U.S. Department of Homeland Security
Federal Emergency Management Agency
Office of External Affairs – Private Sector Engagement Team
Private Sector Advisory
FEMA Renews its Reinsurance Program by Transferring $1.32 Billion of Flood Risk to the Private Market
January 30, 2019
On January 1, 2019, FEMA completed its calendar year placement of reinsurance, continuing the National Flood Insurance Program’s (NFIP) support of resiliency and protection against future flood losses. In this reinsurance placement, FEMA transferred $1.32 billion of the NFIP’s financial risk to the private reinsurance market effective January 1, 2019 to January 1, 2020.
Under the January 1, 2019, Reinsurance Agreement, reinsurers agreed to indemnify FEMA for flood losses from individual flood events. FEMA paid a total premium of $186 million for the coverage. The agreement is structured to cover:
- 14 percent of losses between $4 billion and $6 billion,
- 25.6 percent of losses between $6 billion and $8 billion, and
- 26.6 percent of losses between $8 billion and $10 billion.
To date, FEMA has transferred $1.82 billion of the NFIP’s flood risk for the 2019 hurricane season to the private sector. This yearly traditional reinsurance placement is in addition to the multi-year capital markets reinsurance placement for $500 million which occurred in August 2018.
If a named storm flood event is large enough to trigger both reinsurance agreements (i.e., a named storm flood event where NFIP claims exceed $5 billion), FEMA would receive payments under both reinsurance agreements.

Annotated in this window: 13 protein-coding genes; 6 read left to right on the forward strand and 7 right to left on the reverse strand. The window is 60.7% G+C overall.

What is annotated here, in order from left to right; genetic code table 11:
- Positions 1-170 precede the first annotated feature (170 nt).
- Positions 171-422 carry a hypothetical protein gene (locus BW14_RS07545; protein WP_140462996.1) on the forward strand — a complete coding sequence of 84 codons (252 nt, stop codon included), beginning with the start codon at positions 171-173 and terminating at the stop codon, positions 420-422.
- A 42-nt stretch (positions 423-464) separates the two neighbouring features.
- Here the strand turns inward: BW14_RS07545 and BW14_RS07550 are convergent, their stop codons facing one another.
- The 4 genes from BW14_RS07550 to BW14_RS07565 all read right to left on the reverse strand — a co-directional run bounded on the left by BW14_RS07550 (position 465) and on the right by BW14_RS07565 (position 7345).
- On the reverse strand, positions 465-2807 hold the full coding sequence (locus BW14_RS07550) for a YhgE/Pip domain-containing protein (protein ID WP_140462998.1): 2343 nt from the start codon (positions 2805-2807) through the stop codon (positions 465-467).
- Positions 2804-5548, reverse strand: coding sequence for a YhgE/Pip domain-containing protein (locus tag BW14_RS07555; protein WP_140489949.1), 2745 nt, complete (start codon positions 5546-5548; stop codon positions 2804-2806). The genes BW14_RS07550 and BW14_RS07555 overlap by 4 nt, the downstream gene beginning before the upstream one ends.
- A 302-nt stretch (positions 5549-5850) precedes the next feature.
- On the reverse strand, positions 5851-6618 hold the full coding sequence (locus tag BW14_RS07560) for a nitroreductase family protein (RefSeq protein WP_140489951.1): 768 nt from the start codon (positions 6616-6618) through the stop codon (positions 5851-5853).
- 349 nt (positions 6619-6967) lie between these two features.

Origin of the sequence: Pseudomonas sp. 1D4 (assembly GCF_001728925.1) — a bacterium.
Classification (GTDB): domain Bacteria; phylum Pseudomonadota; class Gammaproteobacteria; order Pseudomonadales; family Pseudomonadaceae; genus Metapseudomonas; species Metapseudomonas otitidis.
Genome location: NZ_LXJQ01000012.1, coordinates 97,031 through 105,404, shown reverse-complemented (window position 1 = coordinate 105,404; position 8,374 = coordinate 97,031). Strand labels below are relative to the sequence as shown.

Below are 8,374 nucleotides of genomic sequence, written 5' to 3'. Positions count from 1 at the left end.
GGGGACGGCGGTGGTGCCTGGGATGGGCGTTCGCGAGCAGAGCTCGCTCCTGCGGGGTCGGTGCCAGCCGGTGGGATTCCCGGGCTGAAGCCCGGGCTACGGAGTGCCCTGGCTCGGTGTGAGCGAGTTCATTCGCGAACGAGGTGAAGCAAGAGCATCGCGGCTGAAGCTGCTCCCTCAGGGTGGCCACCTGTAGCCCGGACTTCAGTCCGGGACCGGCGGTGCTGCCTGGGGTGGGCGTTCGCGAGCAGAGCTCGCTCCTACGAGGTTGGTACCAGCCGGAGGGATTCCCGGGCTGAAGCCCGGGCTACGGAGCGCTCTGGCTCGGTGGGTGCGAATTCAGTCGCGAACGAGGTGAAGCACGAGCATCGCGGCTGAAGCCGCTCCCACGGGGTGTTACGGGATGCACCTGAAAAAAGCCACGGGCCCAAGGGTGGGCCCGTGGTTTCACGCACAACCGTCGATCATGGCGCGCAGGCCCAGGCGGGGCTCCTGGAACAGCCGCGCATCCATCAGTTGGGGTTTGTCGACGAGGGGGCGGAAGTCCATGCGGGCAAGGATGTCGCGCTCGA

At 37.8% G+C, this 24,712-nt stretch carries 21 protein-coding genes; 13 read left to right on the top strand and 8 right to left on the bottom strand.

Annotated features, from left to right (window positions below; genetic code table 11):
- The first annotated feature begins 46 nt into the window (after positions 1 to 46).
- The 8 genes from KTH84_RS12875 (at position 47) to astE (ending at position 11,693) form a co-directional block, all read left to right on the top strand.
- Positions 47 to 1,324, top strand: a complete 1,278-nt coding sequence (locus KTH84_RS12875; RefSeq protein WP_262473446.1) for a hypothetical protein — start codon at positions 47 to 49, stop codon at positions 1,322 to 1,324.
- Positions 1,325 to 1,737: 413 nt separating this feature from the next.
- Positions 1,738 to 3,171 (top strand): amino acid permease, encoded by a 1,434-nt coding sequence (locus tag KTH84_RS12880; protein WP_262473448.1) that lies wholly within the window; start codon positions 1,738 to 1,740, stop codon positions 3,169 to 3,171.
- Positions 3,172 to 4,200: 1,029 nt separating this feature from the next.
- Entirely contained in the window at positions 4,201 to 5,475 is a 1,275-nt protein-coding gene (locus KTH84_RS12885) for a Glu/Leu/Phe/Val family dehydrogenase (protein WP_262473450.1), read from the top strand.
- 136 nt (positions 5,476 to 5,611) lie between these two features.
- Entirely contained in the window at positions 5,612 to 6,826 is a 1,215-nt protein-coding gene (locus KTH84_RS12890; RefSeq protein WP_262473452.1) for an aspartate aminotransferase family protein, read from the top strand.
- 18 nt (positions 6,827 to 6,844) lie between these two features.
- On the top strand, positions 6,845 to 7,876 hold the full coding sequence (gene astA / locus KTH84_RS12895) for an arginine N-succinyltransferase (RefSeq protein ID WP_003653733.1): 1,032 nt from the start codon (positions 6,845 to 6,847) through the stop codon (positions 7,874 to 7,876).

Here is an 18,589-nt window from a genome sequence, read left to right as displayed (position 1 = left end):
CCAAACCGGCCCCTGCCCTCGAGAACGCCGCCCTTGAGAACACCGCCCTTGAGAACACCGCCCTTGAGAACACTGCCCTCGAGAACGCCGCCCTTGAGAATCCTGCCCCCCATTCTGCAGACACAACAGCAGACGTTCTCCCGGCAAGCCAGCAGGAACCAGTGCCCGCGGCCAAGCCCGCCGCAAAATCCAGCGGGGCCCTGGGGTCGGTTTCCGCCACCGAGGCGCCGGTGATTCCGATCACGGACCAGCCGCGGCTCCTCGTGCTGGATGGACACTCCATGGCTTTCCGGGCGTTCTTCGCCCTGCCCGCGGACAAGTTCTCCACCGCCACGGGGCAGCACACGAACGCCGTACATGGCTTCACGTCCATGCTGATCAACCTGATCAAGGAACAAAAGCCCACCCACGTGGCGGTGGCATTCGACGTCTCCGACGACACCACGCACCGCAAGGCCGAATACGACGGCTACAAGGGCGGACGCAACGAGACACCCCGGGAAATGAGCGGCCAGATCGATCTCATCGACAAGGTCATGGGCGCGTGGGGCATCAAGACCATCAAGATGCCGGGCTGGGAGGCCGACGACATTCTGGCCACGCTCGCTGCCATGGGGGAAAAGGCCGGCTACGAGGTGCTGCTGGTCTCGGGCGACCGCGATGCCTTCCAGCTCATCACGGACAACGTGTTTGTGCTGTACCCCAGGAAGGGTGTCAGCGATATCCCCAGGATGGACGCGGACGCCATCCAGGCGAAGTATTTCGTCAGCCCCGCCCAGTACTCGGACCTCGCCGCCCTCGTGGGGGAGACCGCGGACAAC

FEMA executed the reinsurance agreement with 28 reinsurance markets representing some of the largest insurance and reinsurance companies around the globe. FEMA contracted with Guy Carpenter and Company, a subsidiary of Marsh & McLennan Companies, to provide broker services to assist in securing the reinsurance placement. FEMA also contracted with Aon for financial advisory services for the January 1, 2019, reinsurance placement.
Reinsurance is an important risk management tool used by insurance companies to protect themselves from large financial losses. Public entities also secure reinsurance. Examples of several U.S. states that use reinsurance programs, include the Citizens Property Insurance Corporation of Florida, the California Earthquake Authority, and the Texas Windstorm Insurance Association. Numerous countries also rely on reinsurance to manage their disaster risk programs, including the United Kingdom’s Flood Re program, New Zealand’s Natural Disaster Fund, and the Philippines’ National Reinsurance Corporation.
FEMA first purchased reinsurance for the NFIP in 2017 and recovered $1.042 billion from the private markets due to losses from Hurricane Harvey. In 2018, FEMA expanded its cornerstone reinsurance placement by 40 percent. Effective January 1, 2018, for a term of one year, FEMA secured $1.46 billion in traditional reinsurance coverage from 28 reinsurance companies to cover any qualifying NFIP flood losses in excess of $4 billion per event.
FEMA received authority to secure reinsurance through the Biggert-Waters Flood Insurance Reform Act of 2012 (BW-12), and the Homeowner Flood Insurance Affordability Act of 2014 (HFIAA). FEMA’s 2019 reinsurance placement builds upon its 2017 cornerstone placement and 2018 placements, as further development toward a stronger financial framework.
Later today, more information will be posted on the NFIP Reinsurance Program webpage at: https://www.fema.gov/nfip-reinsurance-program.
If you have any questions, please contact FEMA’s Office of External Affairs – Private Sector Engagement Team at FEMA-Private-Sector-Communications@fema.dhs.gov.
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